AP Møller-Maersk Takes Action on Sea Year Sexual Assault Case
Danish shipping giant AP Moller-Maersk is investigating a sexual assault case aboard a vessel operated by its U.S.-flag subsidiary, launching a comprehensive inquiry and suspending five American mariners.
A former cadet's recent account of a sexual assault aboard an unnamed Maersk Line Limited (MLL) vessel has received widespread attention in the U.S. maritime community. The cadet is a current midshipman at the U.S. Merchant Marine Academy (USMMA), and she was embarked as part of the academy's Sea Year training program. USMMA has previously attracted scrutiny for its challenges in managing the risk of sexual assault: after a series of unfavorable developments in 2016, the U.S. Department of Transportation temporarily halted USMMA's Sea Year program for a review of its sexual assault / sexual harrassment prevention protocols.
The latest allegations were published late last month, and they have renewed a longstanding debate over the extent of sexual misconduct in the merchant marine. The cadet's account includes a shipboard sexual assault by a senior officer on an MLL vessel; a pattern of alcohol abuse on the same vessel; an anecdotal report of five other sexual assaults involving USMMA midshipmen; and the contention that sexual misconduct and harassment are still widespread at USMMA and in the Sea Year program, five years after the stand-down. In response, USMMA's parent agencies - the Maritime Administration and the U.S. Department of Transportation - have stepped in again to "determine the steps required to increase and ensure the safety" of the academy's students.
The story has also reached the headquarters of MLL parent company AP Moller-Maersk, the largest ocean carrier in the world - even reaching the desk of APMM CEO Søren Skou, according to Danish business outlet Berlingske.
"There are enough details for us to be able to identify which ship and which employees are involved. That is why we have something that forms the basis for initiating an investigation, and that is why we have suspended the five involved officers who [were] on the ship," APMM technical manager Palle Laursen told the outlet. "We are deeply shaken by this. The way in which the incident is described is not only contrary to ordinary decency, but also in particular to our values and what we stand for in Maersk."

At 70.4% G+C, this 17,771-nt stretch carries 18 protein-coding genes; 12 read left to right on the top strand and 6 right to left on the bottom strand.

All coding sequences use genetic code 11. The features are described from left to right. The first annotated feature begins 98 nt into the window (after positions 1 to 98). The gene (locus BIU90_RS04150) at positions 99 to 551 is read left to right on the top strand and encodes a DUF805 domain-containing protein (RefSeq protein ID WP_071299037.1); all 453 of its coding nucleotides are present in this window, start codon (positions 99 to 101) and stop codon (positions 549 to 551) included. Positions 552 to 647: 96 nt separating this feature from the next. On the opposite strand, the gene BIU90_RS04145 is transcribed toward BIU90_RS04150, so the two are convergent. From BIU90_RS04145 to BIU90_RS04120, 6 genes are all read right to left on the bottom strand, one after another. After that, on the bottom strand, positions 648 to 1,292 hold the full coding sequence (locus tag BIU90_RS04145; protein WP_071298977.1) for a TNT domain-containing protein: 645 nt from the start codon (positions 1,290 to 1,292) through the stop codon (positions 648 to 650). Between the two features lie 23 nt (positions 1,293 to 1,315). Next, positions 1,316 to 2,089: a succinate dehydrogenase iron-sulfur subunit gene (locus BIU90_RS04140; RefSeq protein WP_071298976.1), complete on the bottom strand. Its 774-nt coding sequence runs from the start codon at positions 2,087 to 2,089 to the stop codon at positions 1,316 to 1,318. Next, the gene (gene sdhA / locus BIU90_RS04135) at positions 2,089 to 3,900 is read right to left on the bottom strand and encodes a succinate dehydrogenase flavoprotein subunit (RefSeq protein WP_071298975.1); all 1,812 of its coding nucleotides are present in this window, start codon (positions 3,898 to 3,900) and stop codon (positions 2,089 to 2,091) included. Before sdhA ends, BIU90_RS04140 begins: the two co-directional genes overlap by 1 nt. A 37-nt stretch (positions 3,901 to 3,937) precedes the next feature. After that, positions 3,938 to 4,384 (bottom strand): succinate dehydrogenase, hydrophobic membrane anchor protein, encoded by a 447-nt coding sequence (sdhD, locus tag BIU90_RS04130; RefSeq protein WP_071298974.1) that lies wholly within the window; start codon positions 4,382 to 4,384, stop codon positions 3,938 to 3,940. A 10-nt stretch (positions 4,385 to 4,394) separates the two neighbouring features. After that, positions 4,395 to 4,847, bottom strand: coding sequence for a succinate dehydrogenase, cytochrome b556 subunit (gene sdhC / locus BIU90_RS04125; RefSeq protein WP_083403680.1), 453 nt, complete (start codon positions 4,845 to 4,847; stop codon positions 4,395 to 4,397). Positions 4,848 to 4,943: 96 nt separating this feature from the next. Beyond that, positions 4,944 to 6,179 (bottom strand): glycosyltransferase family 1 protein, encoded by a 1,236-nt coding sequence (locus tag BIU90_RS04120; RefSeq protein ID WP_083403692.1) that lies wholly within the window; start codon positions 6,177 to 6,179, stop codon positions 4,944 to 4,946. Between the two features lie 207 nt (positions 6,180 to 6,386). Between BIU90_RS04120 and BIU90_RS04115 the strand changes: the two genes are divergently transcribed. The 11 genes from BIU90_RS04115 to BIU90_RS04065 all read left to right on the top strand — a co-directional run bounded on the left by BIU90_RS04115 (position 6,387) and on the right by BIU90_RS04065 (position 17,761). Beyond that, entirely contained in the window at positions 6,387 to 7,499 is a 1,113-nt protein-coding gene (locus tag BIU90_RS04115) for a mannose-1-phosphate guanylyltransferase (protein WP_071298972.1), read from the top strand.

The information obtained in the investigation will likely be handed over to the police, and Laursen told Berlingske that it is possible that the inquiry may look at other mariners as well.
"“We are shocked and deeply saddened about what we have read. We take this situation seriously and are disturbed by the allegations made in this anonymous posting, which has only recently been brought to our attention. We do everything we can to ensure that all of our workplace environments, including vessels, are a safe and welcoming workplace, and we’ve launched a top to bottom investigation," said Bill Woodhour, CEO of Maersk Line Limited, in a media statement.
It is not the first time that an MLL vessel has been touched by a sexual assault scandal. In November 2020, MLL was fined $10,000 for failing to disclose a report of sexual assault on the Maersk Idaho to the Coast Guard, as required by 46 USC § 10104. It was the first fine ever issued to a vessel operator for this violation, according to Maritime Legal Aid. The advocacy organization contends that the fine reflects a pattern and practice of non-disclosure at MLL; MLL disputes this characterization and is contesting the fine in administrative proceedings.
AP Moller-Maersk has historically declined to provide detailed information about sexual assault and sexual harassment within its global organization, citing confidentiality. However, Palle Laursen told Berlingske that "overall, we do not have the impression that this is a widespread phenomenon at Maersk."